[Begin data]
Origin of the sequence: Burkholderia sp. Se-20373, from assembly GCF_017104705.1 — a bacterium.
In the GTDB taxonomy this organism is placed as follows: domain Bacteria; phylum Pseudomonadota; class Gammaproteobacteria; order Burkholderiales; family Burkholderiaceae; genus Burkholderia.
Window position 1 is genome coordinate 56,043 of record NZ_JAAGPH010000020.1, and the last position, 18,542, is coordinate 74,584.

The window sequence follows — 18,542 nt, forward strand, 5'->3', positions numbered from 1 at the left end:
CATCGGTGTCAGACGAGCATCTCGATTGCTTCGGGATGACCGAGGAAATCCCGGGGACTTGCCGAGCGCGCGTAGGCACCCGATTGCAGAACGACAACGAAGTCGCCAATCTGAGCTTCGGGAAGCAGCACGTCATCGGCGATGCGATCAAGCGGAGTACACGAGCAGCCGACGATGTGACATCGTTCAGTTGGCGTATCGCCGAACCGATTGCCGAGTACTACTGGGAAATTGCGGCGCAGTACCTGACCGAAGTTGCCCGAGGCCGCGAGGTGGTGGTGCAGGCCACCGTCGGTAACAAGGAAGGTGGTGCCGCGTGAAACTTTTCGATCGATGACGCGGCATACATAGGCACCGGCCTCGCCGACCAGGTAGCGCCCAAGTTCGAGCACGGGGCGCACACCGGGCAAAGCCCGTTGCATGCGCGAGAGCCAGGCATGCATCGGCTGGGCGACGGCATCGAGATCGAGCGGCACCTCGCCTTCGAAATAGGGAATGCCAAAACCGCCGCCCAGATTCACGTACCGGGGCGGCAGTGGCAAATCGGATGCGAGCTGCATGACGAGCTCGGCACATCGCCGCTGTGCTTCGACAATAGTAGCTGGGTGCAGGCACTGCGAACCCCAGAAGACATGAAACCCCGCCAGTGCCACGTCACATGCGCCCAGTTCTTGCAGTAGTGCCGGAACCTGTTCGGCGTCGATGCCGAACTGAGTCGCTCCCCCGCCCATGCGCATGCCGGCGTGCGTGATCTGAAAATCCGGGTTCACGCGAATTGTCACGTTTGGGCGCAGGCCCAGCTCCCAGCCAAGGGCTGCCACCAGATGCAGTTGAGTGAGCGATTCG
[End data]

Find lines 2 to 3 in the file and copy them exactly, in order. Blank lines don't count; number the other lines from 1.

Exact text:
In the GTDB taxonomy this organism is placed as follows: domain Bacteria; phylum Pseudomonadota; class Gammaproteobacteria; order Burkholderiales; family Burkholderiaceae; genus Burkholderia.
Window position 1 is genome coordinate 56,043 of record NZ_JAAGPH010000020.1, and the last position, 18,542, is coordinate 74,584.